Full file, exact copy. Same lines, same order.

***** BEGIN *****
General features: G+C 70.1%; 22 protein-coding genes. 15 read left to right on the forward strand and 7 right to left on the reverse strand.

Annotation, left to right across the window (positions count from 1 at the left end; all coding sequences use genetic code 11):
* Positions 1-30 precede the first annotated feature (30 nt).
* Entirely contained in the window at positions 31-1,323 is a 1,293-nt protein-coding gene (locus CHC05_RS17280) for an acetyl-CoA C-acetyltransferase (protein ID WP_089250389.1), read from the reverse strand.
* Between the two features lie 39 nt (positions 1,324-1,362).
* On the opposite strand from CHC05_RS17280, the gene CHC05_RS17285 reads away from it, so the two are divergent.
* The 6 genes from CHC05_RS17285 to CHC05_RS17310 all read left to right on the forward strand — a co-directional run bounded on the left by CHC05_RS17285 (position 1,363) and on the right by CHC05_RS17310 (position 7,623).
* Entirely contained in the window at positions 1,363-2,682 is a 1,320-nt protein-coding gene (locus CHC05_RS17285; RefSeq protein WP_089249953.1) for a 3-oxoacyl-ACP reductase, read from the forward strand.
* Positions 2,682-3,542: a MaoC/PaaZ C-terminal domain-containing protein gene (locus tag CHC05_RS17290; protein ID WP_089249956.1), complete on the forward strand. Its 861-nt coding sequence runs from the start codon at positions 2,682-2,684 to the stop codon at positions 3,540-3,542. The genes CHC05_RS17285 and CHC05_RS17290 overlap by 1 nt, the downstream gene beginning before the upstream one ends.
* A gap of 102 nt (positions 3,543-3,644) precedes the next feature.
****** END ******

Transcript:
General features: G+C 70.1%; 22 protein-coding genes. 15 read left to right on the forward strand and 7 right to left on the reverse strand.

Annotation, left to right across the window (positions count from 1 at the left end; all coding sequences use genetic code 11):
* Positions 1-30 precede the first annotated feature (30 nt).
* Entirely contained in the window at positions 31-1,323 is a 1,293-nt protein-coding gene (locus CHC05_RS17280) for an acetyl-CoA C-acetyltransferase (protein ID WP_089250389.1), read from the reverse strand.
* Between the two features lie 39 nt (positions 1,324-1,362).
* On the opposite strand from CHC05_RS17280, the gene CHC05_RS17285 reads away from it, so the two are divergent.
* The 6 genes from CHC05_RS17285 to CHC05_RS17310 all read left to right on the forward strand — a co-directional run bounded on the left by CHC05_RS17285 (position 1,363) and on the right by CHC05_RS17310 (position 7,623).
* Entirely contained in the window at positions 1,363-2,682 is a 1,320-nt protein-coding gene (locus CHC05_RS17285; RefSeq protein WP_089249953.1) for a 3-oxoacyl-ACP reductase, read from the forward strand.
* Positions 2,682-3,542: a MaoC/PaaZ C-terminal domain-containing protein gene (locus tag CHC05_RS17290; protein ID WP_089249956.1), complete on the forward strand. Its 861-nt coding sequence runs from the start codon at positions 2,682-2,684 to the stop codon at positions 3,540-3,542. The genes CHC05_RS17285 and CHC05_RS17290 overlap by 1 nt, the downstream gene beginning before the upstream one ends.
* A gap of 102 nt (positions 3,543-3,644) precedes the next feature.